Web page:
The Legal Sector Project, established in 2001 following the implementation of the Constitutional Court Project, is an effort to support Ukraine's legal sector, including professionals, educational institutions, and the judiciary. The many rapid and far-reaching changes in Ukraine's legal system have put increasing pressure on legal professionals and legal educational institutions to adapt to these changes.
The Foundation assists the development of Ukraine's legal sector by providing informational resources, holding seminars at Ukrainian law schools, offering travel grants for Ukrainians to attend international legal conferences, and facilitating communications between American and Ukrainian legal professionals.
January 19, 2011 – High court zigzagging by Judge Bohdan Futey, Kyiv Post
October 28, 2010 - U.S. Ambassador John F. Tefft Highlights Successes, Challenges on Judicial Reform at USAID Roundtable. Participating in the roundtable was Judge Bohdan Futey, U.S. Federal Court of Claims, who is a member of USUF’s Board of Advisors.
October 14, 2010 – Comments on The Law On The Judiciary And The Status Of Judges Of Ukraine,
by Bohdan A. Futey, Judge, U.S. Court of Federal Claims
October 12, 2010 - Суддя Богдан Футей: Зауваження до рішення Конституційного Суду України від 1 жовтня 2010 року, (справа про додержання процедури внесення змін до Конституції України)
October 6, 2010 - Суддя Футей: Українська влада не дотримується духу Конституції
Dr. Andreitsev (Dean of Kyiv University Law School),
Dr. Gordon Hylton (Legal Sector Project visiting lecturer),
& Markian Bilynskyj of USUF
At the request of Ukrainian law students, the Project sent hundreds of donated American law books to Ukrainian law schools. The Project will also be sponsoring Ukrainians to attend law related conferences in the U.S. The project will soon be launching a bimonthly newsletter on developments in Ukraine's legal sector.
In 2002, members of the Project's Advisory Board volunteered to travel to Ukraine and participated in seminars for attorneys and law students.
Mr. Edward Brown IV, Esquire, of Brown & Brown, P.C. of St. Louis, Missouri spoke at the Taras Shevchenko Kyiv University Law School in March 2002. He spoke to approximately one hundred third and fourth year undergraduate law students on the process of trying a criminal case in front of a jury in the U.S., focusing on the practical aspects of jury selection, trial preparation, cross-examination of a hostile witness, arguing a case in front of the jury, sentencing, and appeals.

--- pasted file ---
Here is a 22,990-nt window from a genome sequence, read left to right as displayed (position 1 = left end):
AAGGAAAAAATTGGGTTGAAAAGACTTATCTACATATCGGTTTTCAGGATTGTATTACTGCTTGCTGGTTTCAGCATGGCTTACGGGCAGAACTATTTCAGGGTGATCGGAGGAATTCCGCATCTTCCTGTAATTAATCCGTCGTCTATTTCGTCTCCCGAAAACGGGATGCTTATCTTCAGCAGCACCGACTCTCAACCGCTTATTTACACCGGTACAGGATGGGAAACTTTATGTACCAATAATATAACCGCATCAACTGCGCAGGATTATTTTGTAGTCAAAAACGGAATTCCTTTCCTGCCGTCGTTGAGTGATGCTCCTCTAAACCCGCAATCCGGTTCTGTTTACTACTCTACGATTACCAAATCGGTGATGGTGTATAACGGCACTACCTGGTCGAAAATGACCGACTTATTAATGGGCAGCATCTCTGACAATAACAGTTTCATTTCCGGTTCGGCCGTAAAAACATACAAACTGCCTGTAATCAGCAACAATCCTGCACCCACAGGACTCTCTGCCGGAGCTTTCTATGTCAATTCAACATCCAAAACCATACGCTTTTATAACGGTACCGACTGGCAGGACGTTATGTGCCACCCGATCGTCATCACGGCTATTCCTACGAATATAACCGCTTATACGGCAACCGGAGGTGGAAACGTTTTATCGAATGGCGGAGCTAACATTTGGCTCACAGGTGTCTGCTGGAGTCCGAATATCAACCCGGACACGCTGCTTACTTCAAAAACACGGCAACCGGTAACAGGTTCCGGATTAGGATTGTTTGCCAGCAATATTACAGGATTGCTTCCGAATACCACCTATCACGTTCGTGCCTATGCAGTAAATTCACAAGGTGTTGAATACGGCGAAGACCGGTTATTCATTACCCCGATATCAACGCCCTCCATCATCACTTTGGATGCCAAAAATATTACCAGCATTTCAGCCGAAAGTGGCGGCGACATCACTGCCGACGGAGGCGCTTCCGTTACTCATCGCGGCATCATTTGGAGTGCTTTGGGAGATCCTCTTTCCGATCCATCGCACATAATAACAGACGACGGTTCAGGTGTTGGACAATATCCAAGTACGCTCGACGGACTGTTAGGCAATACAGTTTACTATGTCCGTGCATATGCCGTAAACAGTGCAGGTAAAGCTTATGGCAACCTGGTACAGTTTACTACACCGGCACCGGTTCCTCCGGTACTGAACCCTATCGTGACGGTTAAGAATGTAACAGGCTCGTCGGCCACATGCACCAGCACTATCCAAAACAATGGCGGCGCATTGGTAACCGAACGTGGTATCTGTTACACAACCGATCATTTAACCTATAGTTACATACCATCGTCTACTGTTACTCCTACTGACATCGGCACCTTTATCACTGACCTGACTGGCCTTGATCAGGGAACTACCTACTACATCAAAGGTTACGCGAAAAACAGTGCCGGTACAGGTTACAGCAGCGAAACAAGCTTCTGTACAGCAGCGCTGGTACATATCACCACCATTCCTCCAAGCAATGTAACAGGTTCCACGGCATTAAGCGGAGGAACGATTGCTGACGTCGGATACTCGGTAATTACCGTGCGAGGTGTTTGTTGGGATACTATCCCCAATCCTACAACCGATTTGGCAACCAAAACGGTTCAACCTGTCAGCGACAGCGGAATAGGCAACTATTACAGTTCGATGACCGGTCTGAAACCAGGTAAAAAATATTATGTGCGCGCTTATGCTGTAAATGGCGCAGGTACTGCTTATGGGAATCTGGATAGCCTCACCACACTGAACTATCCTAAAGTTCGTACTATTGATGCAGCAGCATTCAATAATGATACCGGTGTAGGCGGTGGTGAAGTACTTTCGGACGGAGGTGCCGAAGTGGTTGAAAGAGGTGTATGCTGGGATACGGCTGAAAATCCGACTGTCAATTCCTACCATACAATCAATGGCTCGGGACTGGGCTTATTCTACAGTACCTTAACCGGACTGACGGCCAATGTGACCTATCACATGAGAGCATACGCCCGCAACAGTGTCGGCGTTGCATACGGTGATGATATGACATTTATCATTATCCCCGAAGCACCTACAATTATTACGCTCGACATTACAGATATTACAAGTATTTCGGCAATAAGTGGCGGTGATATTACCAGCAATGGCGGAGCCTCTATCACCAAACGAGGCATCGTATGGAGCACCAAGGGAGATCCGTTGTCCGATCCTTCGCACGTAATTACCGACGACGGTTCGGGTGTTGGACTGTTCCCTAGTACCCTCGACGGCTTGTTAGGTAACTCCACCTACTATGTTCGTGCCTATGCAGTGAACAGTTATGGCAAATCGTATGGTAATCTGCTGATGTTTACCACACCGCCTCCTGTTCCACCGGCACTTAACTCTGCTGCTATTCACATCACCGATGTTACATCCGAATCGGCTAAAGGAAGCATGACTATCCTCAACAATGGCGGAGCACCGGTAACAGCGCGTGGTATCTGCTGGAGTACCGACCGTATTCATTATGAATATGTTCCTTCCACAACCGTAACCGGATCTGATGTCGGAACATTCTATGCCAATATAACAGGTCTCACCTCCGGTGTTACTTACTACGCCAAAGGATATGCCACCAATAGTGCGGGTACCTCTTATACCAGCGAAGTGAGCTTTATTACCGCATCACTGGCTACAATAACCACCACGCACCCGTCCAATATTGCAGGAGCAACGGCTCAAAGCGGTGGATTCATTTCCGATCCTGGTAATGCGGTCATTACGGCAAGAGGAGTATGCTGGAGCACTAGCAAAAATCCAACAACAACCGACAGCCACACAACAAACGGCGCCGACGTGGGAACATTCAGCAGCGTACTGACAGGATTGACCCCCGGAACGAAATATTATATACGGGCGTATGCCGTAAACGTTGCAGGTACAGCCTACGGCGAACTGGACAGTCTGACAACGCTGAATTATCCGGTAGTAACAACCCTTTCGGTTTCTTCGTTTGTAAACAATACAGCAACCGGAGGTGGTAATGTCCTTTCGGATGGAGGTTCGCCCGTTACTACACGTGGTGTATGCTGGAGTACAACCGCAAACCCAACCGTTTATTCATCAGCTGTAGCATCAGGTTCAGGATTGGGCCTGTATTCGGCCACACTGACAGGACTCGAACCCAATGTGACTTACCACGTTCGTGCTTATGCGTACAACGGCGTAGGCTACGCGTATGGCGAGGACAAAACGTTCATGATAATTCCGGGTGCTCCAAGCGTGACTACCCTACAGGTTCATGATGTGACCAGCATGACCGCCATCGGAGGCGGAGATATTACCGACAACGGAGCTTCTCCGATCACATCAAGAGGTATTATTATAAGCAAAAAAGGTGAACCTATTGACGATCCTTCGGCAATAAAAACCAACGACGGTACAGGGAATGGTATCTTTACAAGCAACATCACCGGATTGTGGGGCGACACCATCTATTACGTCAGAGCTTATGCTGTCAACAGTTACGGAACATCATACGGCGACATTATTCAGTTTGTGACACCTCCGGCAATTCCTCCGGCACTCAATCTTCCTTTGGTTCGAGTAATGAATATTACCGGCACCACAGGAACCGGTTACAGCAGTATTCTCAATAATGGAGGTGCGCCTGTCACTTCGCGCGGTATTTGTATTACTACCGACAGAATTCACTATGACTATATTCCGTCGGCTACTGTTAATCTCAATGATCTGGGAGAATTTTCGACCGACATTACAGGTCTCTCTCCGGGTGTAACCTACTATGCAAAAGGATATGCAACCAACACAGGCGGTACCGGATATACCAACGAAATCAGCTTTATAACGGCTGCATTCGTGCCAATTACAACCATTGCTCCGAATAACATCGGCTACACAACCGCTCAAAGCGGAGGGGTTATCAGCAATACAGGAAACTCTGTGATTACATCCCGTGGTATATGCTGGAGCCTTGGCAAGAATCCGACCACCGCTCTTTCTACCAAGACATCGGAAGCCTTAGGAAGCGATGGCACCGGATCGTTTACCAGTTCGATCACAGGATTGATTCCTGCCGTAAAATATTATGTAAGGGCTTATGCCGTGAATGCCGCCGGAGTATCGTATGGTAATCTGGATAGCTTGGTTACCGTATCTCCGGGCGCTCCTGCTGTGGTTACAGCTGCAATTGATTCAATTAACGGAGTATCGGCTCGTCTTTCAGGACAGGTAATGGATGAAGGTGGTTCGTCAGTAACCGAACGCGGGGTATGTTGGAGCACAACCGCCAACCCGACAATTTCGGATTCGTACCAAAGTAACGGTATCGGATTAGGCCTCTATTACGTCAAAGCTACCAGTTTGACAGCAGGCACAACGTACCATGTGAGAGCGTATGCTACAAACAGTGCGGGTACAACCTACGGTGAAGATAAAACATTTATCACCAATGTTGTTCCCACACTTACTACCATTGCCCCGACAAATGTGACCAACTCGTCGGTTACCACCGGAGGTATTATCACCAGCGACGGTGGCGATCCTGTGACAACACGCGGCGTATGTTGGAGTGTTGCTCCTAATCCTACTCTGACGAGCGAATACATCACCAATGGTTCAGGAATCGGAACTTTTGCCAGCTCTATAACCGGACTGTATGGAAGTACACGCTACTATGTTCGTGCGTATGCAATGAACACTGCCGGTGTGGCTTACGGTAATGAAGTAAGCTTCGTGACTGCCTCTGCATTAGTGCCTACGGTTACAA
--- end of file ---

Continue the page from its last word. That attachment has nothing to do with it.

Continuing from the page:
Since the judicial process of trial by jury is still being introduced in Ukraine, students and faculty were very interested in hearing an attorney with everyday, firsthand experience with a jury. The students' keen interest was evident in the wide range of questions posed after his presentation. There were several questions regarding the death penalty, the social class and ethnicity of Mr. Brown's clients, and how poor clients receive defense.
The dean of the law school, Dr. Andreitsev was thrilled with the lecture and the enthusiasm of his students to learn more. At his request, Mr. Brown promised to send further information on jury trials to the university and to try to establish some contacts between the St. Louis University Law School and the Kyiv University Law School. In future trips to to Ukraine, he plans to volunteer once again for USUF's Legal Sector Project.
Dr. Gordon Hylton, Professor of Law at Marquette University Law School, spoke in Ukraine at the Kyiv-Mohyla Academy in March 2002. Dr Hylton is not a stranger to Ukraine. He was a participant in the Constitutional Court Project in 1998-1999.
Dr. Hylton's presentation was on The Judiciary Provisions of the Ukrainian Constitution in a Comparative Context. He focused on two issues, judicial review and constitutional provisions prohibiting professional judges from participating in political service, by comparing Ukraine's constitution with those of other nations, such as the U.S., Austria, Japan, Argentina, and many others.
Surprised students asked many questions about the lack of a provision on the neutrality of judges in the U.S. Constitution. Dr. Hylton explained, "Even though there are no written requirements for judges to be neutral, there is a strong institutional and cultural pressure for judges to act so." Some students questioned Hylton whether it was fair to require neutrality of Ukrainian judges in politics. Always encouraging the law students to consider their future role as actors in the legal sector in Ukraine, Dr. Hylton replied, "This is the question for Ukrainians, and not the question for Americans."
Invitation to Participate
The assistance and expertise of professionals like Mr. Brown and Dr. Hylton have proven very valuable in supporting Ukraine's legal professionals and institutions. USUF invites other like-minded legal professionals & organizations interested in assisting Ukraine's legal sector to join the Project's Advisory Board. Communication is being done primarily by email in developing ideas and activities that best support Ukraine's legal professionals and institutions.